Republican Gov. Larry Hogan and General Assembly Democrats reached a deal Wednesday to settle a fight over how to curb bay-fouling pollutants flowing off farms.
The compromise on chicken manure resolves a partisan conflict that stalled progress on limiting what all parties agree is a major Chesapeake Bay pollutant.
"This is a great thing for the state of Maryland if we can all get along and work together," said Del. Kumar Barve, chairman of the House committee that handles environmental issues. "It was quite a gap to bridge."
Environmentalists had pushed for stiff limits on how much fertilizer derived from chicken litter could be applied by farmers, who for decades have used waste from the Eastern Shore's poultry industry to feed crops.
Farmers contended that the limits called for too much change too fast, arguing the sudden loss of a cheap fertilizer could put them out of business.
Hogan sided with farmers, and promised them after the election the issue would be his "first fight" upon taking office. Within hours of his inauguration, Hogan halted rules written Gov. Martin O'Malley that had been three years in the making.
The move incensed environmentalists and prompted Democrats in the legislature to circumvent Hogan, introducing a bill that would implement the rules anyway.
On Wednesday, Hogan and leading Democrats announced that they had reached a compromise.
New rules from Hogan will require the most polluted farms to stop applying chicken manure immediately, while other farmers will have more time and flexibility to reduce how much they use. The rules will create a firm deadline of 2022 for all farmers.
Hogan's spokesman, Doug Mayer, said the solution "represents one of the most important steps forward in environmental policy in the last decade."
Chicken manure is full of nutrients good for corn and soybean farms that dominate parts of Maryland's Eastern Shore, but it also contains more phosphorus than the crops can absorb. Rain carries excess phosphorus into the Chesapeake Bay, fueling algae blooms that deplete oxygen levels, choke fish and contribute to the bay's "dead zones."
Depending on how much bay-polluting phosphorus already saturates their farms, farmers will have at most nine years to stop adding more to their land, under the new rules. Many will have to act within two to four years.
A new advisory committee is to help decide whether farmers deserve more time if there isn't technology available to deal with excess chicken manure, and to make sure that farmers using the so-called "phosphorus management tool" are staying on track.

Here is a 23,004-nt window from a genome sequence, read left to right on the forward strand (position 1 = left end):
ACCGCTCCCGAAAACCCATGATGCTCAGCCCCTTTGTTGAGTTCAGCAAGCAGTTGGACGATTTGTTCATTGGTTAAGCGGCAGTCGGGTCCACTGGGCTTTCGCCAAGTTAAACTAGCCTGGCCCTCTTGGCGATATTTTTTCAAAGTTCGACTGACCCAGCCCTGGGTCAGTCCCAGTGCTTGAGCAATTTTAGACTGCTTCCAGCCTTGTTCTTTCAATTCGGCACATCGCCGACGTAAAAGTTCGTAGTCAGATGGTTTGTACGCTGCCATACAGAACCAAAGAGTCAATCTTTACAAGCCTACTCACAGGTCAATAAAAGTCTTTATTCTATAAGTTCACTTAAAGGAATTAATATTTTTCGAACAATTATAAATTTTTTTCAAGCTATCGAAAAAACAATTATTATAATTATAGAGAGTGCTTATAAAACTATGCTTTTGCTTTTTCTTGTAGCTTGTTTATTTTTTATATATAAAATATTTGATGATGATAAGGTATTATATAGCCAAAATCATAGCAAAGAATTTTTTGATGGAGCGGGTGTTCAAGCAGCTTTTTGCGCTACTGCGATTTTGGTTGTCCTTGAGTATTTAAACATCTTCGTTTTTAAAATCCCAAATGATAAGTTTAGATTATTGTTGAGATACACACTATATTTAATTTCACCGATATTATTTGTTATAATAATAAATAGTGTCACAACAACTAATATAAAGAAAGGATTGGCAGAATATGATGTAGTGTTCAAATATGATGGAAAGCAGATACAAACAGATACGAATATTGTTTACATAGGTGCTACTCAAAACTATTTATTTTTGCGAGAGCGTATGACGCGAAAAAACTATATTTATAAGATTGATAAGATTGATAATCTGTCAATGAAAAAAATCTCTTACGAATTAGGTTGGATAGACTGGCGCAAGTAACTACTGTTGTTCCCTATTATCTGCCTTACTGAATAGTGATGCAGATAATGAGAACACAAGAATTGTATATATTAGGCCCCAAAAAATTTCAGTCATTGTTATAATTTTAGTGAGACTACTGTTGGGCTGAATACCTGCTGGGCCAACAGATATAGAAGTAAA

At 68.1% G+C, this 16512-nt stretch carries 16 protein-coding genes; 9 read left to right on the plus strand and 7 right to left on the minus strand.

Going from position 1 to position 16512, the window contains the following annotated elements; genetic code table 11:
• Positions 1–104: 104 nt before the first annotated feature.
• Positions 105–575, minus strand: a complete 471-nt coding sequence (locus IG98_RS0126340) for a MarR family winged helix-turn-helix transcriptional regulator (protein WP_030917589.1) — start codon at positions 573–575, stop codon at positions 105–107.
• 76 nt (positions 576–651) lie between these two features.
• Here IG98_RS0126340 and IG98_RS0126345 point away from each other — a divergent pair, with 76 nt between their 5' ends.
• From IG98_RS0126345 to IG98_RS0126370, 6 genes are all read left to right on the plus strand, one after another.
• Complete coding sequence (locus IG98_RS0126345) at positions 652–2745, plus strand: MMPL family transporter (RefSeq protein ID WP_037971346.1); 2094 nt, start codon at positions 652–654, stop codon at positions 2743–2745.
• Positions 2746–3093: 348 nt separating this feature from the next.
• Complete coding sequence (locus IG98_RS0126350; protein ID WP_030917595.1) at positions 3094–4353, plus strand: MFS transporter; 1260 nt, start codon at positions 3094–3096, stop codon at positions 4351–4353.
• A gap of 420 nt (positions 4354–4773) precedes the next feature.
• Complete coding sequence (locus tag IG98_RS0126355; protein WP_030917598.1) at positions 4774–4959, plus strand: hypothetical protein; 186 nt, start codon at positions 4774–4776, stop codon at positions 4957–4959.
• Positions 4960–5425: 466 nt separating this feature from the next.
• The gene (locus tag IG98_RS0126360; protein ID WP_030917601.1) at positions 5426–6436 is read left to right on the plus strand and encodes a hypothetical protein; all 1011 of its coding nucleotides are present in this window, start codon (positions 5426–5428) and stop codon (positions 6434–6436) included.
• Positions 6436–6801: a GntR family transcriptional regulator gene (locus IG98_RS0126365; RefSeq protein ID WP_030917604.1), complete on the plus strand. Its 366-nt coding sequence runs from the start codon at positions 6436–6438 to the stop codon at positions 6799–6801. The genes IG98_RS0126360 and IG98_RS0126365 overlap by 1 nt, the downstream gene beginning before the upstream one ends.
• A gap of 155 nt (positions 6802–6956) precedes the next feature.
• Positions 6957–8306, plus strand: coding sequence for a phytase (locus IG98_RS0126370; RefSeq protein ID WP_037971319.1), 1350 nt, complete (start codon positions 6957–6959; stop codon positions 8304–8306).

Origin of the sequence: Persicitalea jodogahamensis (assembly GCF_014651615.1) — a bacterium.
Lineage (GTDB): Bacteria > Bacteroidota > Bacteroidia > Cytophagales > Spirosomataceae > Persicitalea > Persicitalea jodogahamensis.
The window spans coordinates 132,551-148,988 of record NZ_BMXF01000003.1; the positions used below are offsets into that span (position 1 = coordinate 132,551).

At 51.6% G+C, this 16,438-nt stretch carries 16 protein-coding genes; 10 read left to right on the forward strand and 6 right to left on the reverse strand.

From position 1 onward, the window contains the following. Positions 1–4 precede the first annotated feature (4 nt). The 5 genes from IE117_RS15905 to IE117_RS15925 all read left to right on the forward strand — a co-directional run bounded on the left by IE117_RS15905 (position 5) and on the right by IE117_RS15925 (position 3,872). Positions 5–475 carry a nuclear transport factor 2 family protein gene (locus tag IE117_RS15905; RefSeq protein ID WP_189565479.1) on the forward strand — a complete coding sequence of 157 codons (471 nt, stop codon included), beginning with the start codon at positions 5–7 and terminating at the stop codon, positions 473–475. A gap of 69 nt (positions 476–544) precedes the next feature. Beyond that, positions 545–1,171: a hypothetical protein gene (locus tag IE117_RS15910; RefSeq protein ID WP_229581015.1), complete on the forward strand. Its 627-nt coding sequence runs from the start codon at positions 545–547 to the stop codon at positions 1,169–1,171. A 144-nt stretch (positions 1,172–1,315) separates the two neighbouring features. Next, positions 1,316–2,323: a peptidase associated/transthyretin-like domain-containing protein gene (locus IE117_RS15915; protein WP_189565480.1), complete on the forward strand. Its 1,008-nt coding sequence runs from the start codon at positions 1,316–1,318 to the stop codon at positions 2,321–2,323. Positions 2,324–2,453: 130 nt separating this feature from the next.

The Hogan administration plans to send the new regulations to the Maryland Register for publication by Friday afternoon, launching a public review process.
The deal received tentative praise from both the agricultural community and environmentalists.
"I do not believe this will make every farmer happy," said Lynne Hoot, executive director of the Maryland Grain Producers. "But the agreement hasn't relieved all of the concerns of the environmental community either."
A pair of environmental groups, the Maryland Clean Agriculture Coalition and the Chesapeake Bay Foundation, issued a joint statement saying that "our organizations would have liked to have begun using the phosphorus management tool four years ago, as Maryland promised, and as the science dictated."
"Nevertheless, these revised regulations represent progress toward reducing pollution from agriculture — which we absolutely must do to protect the Chesapeake Bay and local waterways, as well as public health."
While the environmental groups heaped praise on two Democratic lawmakers who pushed for tougher regulations, they also thanked Hogan for "listening to our concerns and trying to address them."
House Speaker Michael E. Busch brushed off the suggestion that Wednesday's deal signaled increased bipartisanship in Annapolis.
"Reasonable people can come to an agreement on things," said Busch, a Democrat. "I don't think we've been anything but bipartisan since we got here."
Sen. Paul Pinsky, the leading legislative critic of Hogan's earlier proposed phosphorus rules, announced the agreement Wednesday on the Senate floor. Pinsky, a Prince George's Democrat, said he was satisfied enough with the compromise that he would withdraw his bill to implement the rules Hogan had halted in January. Pinsky's bill had been on the verge of receiving preliminary approval Wednesday.
Pinsky said the original Hogan rules allowed for multiple delays in implementation. He said the revised regulations allow for two one-year delays. Those delays would kick in if technology doesn't develop fast enough to create manure-to-energy facilities or some other alternative use of excess chicken manure — or whether the state has funded a transportation network to haul the unaccounted excess away to farms where it can be applied more safely.
Baltimore Sun reporter Timothy B. Wheeler contributed to this article.